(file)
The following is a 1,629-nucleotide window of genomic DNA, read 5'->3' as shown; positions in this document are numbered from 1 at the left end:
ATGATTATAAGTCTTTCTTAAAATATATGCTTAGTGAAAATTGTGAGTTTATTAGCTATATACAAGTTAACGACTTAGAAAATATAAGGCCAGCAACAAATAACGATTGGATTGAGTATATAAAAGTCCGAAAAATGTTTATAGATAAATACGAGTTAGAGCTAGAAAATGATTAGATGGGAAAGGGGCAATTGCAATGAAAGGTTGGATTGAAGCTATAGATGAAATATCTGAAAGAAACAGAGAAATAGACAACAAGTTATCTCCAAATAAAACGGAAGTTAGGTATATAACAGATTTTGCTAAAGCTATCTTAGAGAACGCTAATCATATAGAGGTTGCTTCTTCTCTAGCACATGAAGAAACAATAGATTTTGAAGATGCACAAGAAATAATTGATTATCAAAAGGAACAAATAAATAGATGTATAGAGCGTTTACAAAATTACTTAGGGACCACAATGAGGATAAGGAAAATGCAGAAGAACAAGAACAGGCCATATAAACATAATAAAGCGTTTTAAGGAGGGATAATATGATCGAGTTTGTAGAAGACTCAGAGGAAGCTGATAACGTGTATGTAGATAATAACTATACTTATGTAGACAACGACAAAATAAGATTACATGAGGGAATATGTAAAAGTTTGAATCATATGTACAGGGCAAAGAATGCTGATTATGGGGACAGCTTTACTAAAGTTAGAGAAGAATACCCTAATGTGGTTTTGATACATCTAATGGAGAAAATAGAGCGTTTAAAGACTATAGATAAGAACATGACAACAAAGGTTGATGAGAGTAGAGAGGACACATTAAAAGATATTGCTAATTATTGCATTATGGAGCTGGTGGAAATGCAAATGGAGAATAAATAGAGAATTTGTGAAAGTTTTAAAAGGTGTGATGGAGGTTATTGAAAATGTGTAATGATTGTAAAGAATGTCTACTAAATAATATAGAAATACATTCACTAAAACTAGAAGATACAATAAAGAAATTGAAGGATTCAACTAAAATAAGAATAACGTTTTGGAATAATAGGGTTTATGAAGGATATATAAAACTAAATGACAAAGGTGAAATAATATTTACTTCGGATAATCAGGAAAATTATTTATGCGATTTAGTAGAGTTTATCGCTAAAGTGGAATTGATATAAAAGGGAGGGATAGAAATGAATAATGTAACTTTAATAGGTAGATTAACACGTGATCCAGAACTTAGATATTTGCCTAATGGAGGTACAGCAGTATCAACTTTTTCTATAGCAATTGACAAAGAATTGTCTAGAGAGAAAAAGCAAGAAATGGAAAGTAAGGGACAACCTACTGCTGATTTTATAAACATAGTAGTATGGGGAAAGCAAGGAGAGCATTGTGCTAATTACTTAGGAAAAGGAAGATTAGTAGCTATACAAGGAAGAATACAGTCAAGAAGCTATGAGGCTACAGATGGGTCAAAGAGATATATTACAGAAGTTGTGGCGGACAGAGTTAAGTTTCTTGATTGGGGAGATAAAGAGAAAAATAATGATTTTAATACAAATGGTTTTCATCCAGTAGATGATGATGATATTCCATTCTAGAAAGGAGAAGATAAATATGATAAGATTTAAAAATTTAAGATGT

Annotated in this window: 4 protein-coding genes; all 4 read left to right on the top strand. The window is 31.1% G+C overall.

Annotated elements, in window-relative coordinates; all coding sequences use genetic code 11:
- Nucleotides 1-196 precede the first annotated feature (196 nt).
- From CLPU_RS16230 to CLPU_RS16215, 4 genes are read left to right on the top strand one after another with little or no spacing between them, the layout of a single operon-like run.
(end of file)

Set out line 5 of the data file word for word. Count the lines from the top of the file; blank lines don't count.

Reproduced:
- Nucleotides 1-196 precede the first annotated feature (196 nt).